The first step to automation is capturing the phenotype data in a computable form using ontologies and controlled vocabularies. The mouse community is already in a good position, as MGD and many other mouse databases use the well-established MPO. Although termed “Mammalian,” MPO has primarily been used to capture mouse phenotypic data at MGD and rat phenotypic data at the Rat Genome Database (RGD) [Twigger et al., 2007]. Other model organism databases, such as ZFIN [Sprague et al., 2008] for zebrafish and FlyBase [Tweedie et al., 2009] for Drosophila, do not use a “precomposed” species-specific phenotype ontology but rather use a “postcomposed” Entity-Quality (EQ) approach. In this, the Q variable comes from the phenotype and trait ontology (PATO) and the E variable from one of the Open Biomedical Ontologies (OBO) such as Gene Ontology (GO), ZFA (zebrafish anatomy), or FBbt (Flybase anatomy ontology). For example, motor neuron degeneration is represented in the mouse by MP:0000938 (motor neuron degeneration) and in zebrafish by the combination of ZFA:0009052 (motor neuron) and PATO:0000639 (degenerate). The latter approach is termed a postcomposed approach, as the terms are joined postcuration to form a human readable text description [Gkoutos et al., 2009; Washington et al., 2009].
Use of ontologies to capture human phenotype data is a more recent activity, stemming from the development of the Human Phenotype Ontology (HPO) [Robinson et al., 2008]. Like MPO, HPO uses a precomposed approach; for example, HP:0007373 (atrophy/degeneration involving motor neurons) would be used for the motor neuron degeneration example above.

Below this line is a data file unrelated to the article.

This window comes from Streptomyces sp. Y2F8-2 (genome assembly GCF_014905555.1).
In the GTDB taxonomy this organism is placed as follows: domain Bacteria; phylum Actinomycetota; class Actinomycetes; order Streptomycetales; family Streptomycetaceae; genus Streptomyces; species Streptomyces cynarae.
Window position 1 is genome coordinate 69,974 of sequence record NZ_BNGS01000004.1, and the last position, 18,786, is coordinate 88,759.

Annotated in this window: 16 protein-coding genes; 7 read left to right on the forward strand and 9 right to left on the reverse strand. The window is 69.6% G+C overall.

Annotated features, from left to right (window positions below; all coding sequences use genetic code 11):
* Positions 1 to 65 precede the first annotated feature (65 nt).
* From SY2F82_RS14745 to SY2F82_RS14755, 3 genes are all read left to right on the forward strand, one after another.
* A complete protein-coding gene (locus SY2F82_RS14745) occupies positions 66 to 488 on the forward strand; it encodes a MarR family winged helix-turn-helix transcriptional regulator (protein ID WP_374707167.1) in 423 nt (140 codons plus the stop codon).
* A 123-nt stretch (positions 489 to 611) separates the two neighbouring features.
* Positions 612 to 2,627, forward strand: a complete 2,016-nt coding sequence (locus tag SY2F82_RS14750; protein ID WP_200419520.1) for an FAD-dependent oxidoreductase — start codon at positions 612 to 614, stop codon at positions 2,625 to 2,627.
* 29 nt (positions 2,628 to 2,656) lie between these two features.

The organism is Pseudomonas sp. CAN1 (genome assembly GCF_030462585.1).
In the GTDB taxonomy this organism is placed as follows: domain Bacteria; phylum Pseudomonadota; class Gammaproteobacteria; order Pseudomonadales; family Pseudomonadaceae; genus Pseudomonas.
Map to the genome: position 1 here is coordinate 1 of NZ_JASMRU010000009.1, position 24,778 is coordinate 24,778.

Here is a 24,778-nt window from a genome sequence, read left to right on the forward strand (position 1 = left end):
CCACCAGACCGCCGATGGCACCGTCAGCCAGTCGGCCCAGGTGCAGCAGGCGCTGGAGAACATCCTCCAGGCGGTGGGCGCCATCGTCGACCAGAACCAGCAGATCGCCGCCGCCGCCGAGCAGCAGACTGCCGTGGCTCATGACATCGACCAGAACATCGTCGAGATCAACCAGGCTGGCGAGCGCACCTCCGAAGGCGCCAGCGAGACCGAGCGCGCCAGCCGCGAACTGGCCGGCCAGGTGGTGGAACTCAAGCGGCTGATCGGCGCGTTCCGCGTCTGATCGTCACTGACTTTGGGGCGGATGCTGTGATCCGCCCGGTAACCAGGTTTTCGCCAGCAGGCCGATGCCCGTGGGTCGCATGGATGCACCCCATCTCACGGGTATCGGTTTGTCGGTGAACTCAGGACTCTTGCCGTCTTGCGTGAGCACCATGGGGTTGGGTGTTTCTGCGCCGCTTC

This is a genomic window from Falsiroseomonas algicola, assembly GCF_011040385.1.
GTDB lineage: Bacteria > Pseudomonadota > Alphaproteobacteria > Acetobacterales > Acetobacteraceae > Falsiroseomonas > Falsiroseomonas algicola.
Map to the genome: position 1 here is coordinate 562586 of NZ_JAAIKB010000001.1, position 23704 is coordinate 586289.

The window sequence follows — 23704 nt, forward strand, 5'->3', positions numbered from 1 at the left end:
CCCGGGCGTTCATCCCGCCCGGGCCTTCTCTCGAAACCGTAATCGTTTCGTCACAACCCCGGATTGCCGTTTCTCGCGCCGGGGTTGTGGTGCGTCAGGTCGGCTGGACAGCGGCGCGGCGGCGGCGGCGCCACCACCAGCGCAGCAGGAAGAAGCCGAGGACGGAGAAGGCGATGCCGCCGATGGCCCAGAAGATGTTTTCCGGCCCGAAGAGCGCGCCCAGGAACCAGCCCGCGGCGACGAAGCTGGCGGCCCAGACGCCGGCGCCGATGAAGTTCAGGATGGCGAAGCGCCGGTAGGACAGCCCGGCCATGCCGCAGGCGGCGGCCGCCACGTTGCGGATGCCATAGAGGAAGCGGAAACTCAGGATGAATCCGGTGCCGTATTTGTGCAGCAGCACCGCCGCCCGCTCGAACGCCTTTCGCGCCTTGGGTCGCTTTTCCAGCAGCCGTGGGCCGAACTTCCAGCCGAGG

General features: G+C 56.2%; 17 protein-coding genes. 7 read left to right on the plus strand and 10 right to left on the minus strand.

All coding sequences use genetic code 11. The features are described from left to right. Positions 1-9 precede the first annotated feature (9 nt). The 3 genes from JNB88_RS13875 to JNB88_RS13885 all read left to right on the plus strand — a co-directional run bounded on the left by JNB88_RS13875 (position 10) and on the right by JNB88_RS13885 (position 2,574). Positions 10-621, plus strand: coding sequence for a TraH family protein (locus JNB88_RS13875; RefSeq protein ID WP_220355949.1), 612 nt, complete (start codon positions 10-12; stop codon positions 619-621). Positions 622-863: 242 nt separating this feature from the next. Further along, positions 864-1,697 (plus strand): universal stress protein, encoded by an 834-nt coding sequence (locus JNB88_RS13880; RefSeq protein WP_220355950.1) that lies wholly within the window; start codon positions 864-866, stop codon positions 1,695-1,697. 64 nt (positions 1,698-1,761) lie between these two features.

The mixed use of pre- and postcomposed approaches and different ontologies would appear to hinder any cross-species phenotype querying. Lexical (text matching) based approaches can be used as demonstrated in PhenomicDB [Groth et al., 2006] and PhenoHM [Sardana et al., 2010] but will require nontrivial solutions where the same concept is described with different words (synonyms) or where the same word can refer to different concepts (homonyms) in the human and model organism communities. For instance, to a human reader MP:0000573 (enlarged hind paws) and HP:0001833 (large feet) clearly represent largely equivalent biological concepts, but to a computer using a purely lexical approach this association would be lost. In addition, the full semantic power of the ontologies is lost using a lexical approach. For example, the phenotypic consequence of the same genetic abnormality may be related but subtly different in diverse species; for example, PAX6 mutations result in “small eyed” mice, “opaque cornea” in humans, a “malformed retina” in zebrafish, and “eyeless” Drosophila. A lexical, computational approach could not identify these related phenotypes but a semantic approach, using the structure and relationships of the phenotype ontologies and logical definitions, will identify that all involve “eye abnormalities.” Similarly, the human clinical community and the various model organism resources can annotate the same phenotype at different resolutions. This will present problems to a lexical approach but can be solved by the subsumptive power of an ontology approach.